The Sales Analyzer gets to the heart of the sale, the emotional drivers behind a decision. While a demonstration might need to be done to confirm a sale the first, and most important part of any successful sale, is all about emotional engagement. According to Michael Tregonning “…It has  absolutely nothing to do with your product. The first part of any successful sale is all about establishing a relationship.”

Michael goes on to say “The more successful you are at establishing this relationship the harder it is for your prospect to say ‘no’ because they are now saying no to you.”

Are you hiding behind your Product or Service?

Step back and look at what product focus and enthusiasm is subconsciously doing. If you lead with your product or service your prospect can easily say no as they have no emotional attachment to it. If you lead with yourself and establish emotional  engagement it is much tougher for your prospect to say ‘no’ as they are now saying no to someone they are emotionally attached to.

So if your prospect/client says “What have you got to show me?” what they are really saying is “Don’t talk to me because I might get to like you. Just show me your product so I have something I can easily say ‘no’ to.”

Today’s question and actions

Download the app today by going to https://play.google.com/store and entering ‘Sales Analyzer’ (with a ‘z’) in the search box. The investment is about the same as a cup of coffee. Alternatively you could go to Michael’s website to learn more.

  • Try the app with your colleagues, family and friends to help you understand how it works and become comfortable with the uncanny accuracy it has uncovering emotional intelligence
  • Before you meet with your next client use the app to develop a few ideas to establish a relationship and tell you more about their emotional intelligence
  • Try some of the suggestions the app provides with your client / pospect

I am sure you will be as amazed as I was. If you are I am sure Michael will appreciate your  evaluation on the Google Play store.

Have a great week!

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Are your Goals Empty or Full?

By Gregory Ferrett

Welcome to Monday

My sales manager gave me and each sales team member a big yellow envelope. He then asked us to write down our goals for the year, place them in the envelop, sign and seal the envelope and pass them in.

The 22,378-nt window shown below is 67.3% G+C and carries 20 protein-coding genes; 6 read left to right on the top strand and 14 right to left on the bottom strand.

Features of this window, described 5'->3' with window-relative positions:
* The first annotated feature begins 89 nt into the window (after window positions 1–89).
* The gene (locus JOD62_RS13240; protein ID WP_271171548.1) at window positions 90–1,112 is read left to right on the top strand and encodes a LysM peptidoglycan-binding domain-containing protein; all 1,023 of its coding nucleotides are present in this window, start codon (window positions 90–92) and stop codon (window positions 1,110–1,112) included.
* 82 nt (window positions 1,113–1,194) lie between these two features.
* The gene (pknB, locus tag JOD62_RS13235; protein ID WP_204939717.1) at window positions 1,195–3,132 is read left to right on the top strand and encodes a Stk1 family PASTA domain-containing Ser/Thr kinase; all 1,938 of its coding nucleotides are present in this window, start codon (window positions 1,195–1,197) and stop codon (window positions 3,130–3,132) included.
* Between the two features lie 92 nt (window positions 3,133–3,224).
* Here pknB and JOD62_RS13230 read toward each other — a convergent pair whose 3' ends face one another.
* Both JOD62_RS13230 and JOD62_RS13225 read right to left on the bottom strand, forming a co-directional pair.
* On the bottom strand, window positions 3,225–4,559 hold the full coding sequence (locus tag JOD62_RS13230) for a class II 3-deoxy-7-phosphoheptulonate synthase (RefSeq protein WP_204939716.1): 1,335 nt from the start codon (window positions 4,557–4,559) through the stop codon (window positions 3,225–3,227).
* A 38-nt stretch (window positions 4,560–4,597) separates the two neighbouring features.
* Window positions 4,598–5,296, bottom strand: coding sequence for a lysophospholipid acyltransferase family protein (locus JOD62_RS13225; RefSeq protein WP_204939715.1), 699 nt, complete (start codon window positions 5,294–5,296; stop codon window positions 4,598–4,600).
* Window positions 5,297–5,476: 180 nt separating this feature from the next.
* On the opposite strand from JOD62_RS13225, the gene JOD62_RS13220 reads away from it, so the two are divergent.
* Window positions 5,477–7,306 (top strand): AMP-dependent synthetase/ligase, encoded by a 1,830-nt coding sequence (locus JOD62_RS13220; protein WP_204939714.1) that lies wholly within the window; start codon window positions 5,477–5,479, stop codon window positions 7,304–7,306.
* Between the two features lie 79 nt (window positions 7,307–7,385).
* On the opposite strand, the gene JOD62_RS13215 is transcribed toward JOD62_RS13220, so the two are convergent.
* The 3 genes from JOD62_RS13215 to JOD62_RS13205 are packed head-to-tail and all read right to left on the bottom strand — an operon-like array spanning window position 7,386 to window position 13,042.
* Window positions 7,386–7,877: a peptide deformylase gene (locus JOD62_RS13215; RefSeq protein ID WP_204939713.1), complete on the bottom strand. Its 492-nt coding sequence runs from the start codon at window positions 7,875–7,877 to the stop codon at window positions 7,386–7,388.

I recall this event vividly as it was my first sales meeting ever. It was 1980 and I had just

Have You Set Your Own Goals?

Have You Set Your Own Goals?

joined an office equipment sales team. Being new to sales I did not know what to expect so I went with the flow.  I recall the feeling of empowerment as I wrote my goals down – a feeling which lasted at least until late afternoon. To this day, however,  I do not recall the goals I wrote down.

The Price Is Right

The TV game show ‘The Price is Right’ has been on air almost continuously since the late 1970’s in one form or another. Contestants are asked to “Come on down” by the host and exhibit outbursts of emotion as they are overwhelmed, with audience encouragement, as the progressive list of prizes is unveiled and then given the opportunity to win.

What would happen if the curtain was drawn back and there was nothing there and the host said “Tonight you are going to name your own Prize“.

I suspect, after the initial shock and stunned silence,  the contestant might make some suggestions for the prize pool.

I, like most people on the planet, find it is much easier to let others determine goals. We wait for the curtain to be drawn back, our goal revealed and we get excited at the prospect of a large reward.

Engagement

Game shows have done well in all cultures. I can recall a few ‘winners’, however, it is more common contestants will leave with just a small prize. Often you will see a contestant who could walk away with a reasonable prize risk it all for the chance to ‘win it all’. After all, they came with nothing they may as well take the risk.

The reason this happens is the contestant has not yet taken ownership of what is already theirs. Contestants who have clearly defined outcomes, for example ‘a second car for the family’, will take a reasonable prize pool as they mentally take ownership of a well defined preset goal. Once a link is established with a goal they are totally engaged with it is easy to stop and take the prize.

Goal setting is probably the most talked about topic in business and sales. Nearly every business plan template I know includes a section on specific, measurable, actionable, realistic and time-framed  goals, or similar. In sales goals are set for sales volume and margin. Often specific non-monetary account and territory specific goals are also included.

Most business and sales goals, however, like New Year’s resolutions, are either abandoned within the first few weeks of them being set or, if engaged with, create limits in the mind of the person the goal has been set for. The key reason for this is the goal is not linked by the person setting out to achieve it to one of their own goals.  Even if a goal is intellectually accepted, the plan to achieve that goal needs to be emotionally set and embraced as well

Empty goals

When challenged most people are able to rattle off a few of their life goals;

  • “I will be a millionaire by the time I am 35”
  • “I will run a triathlon”

While both of these goals are great, to achieve them you need to embrace them as your own and commit to actions to make them happen.